Is intellectual property law the foundation of an innovative society? Or a racket set up to protect entrenched businesses from competition? Stephan Kinsella joins the show this week to break down intellectual property law.
Stephan is a practicing patent attorney, a libertarian writer and speaker, Director of the Center for the Study of Innovative Freedom (C4SIF), and Founding and Executive Editor of Libertarian Papers.
He is one of the clearest and most compelling thinkers on intellectual property law.
We cover the historical context of IP law, the modern day consequences of copyright and patent monopolies, the flaws in common arguments for intellectual property laws, and more. [click to continue…]
Podcast (kinsella-on-liberty): Play in new window | Download (Duration: 57:38 — 53.0MB)
Kinsella on Liberty Podcast, Episode 215. www.stephankinsella.com/kinsella-on-liberty-podcast/
I was a guest recently on the Latter-Day Liberty podcast discussing intellectual property and related issues. Host: Mat Kent.
How could a true libertarian claim to be against intellectual property? Aren’t property rights central to the principles of liberty? Stephan Kinsella joins us to discuss the case against IP and why, as libertarians, we should oppose it.
About the Guest:
Stephan Kinsella is a practicing patent attorney, a libertarian writer and speaker, Director of the Center for the Study of Innovative Freedom (C4SIF), and Founding and Executive Editor of Libertarian Papers.
Against Intellectual Property
Center for the Study of Innovative Freedom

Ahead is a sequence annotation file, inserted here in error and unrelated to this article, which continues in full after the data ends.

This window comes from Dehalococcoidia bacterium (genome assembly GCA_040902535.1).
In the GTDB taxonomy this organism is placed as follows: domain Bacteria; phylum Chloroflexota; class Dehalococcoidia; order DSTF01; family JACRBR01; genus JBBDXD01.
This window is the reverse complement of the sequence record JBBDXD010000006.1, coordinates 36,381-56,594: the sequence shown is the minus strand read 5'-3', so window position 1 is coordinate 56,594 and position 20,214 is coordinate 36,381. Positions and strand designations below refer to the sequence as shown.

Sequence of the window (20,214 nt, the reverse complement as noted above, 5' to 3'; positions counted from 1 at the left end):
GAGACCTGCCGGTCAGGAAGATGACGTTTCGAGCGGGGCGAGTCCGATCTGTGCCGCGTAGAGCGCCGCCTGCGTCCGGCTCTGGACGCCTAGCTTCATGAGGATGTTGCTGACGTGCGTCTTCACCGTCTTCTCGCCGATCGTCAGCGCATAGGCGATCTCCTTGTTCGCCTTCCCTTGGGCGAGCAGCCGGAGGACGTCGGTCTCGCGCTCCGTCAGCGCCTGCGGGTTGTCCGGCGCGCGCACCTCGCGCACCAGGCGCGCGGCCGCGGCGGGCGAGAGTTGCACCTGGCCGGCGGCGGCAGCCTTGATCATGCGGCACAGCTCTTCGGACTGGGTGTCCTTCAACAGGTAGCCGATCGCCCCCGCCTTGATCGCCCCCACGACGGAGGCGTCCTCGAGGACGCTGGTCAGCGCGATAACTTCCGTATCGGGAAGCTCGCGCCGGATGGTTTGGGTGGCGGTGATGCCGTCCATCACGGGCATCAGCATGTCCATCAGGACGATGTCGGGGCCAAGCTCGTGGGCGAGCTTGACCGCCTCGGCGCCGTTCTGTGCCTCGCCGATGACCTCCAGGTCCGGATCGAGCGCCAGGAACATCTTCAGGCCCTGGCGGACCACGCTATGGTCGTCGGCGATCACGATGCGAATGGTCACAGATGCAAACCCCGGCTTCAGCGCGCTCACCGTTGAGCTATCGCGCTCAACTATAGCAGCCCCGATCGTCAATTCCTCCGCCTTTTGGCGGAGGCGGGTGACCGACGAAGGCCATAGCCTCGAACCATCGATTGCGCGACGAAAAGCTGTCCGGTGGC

Podcast (kinsella-on-liberty): Play in new window | Download (Duration: 43:30 — 38.7MB)
Here comes a lot of background, just to lead up to a few final paragraphs that get to what I want to say.
As I’ve recounted before, I started my legal vocation and libertarian avocation around the same time, almost twenty-five years ago, in 1992. That year, I started practicing law, and also published my first scholarly libertarian article. In 1994 my wife and I moved from Houston to Philadelphia for a few years, and around that time I started attending Mises Institute and other libertarian conferences. The contacts I was making with various libertarian thinkers and organizations started to increase, partly because of the rise of email and then the Internet around that time. At the time, I would devour everything libertarian-related that I could get my hands onto—The Freeman from FEE; Liberty magazine; Reason magazine; The Free Market, the Journal of Libertarian Studies, and the Review of Austrian Economics from the Mises Institute; Cato Journal; Reason Papers; Objectivity; Jeffrey Friedman’s Critical Review; various other newsletters and journals; and so on. In college I would go to the LSU library and photocopy old Ayn Rand related newsletters. In grad school in London, 1991–92, I found a copy of Rothbard’s Ethics of Liberty in the University of London library. It was then out of print and hard to find. So I paid something like 10p a page to photocopy it by hand, vellum bound it, and for years that was my main marked-up copy of that classic text, until the 1998 edition was released by the Mises Institute with an amazing introduction by Hans-Hermann Hoppe.
Yeah, I was that kind of geek. Copying Ayn Rand newsletters and Rothbard books from college libraries. But I somehow got a normal woman to marry me anyhow.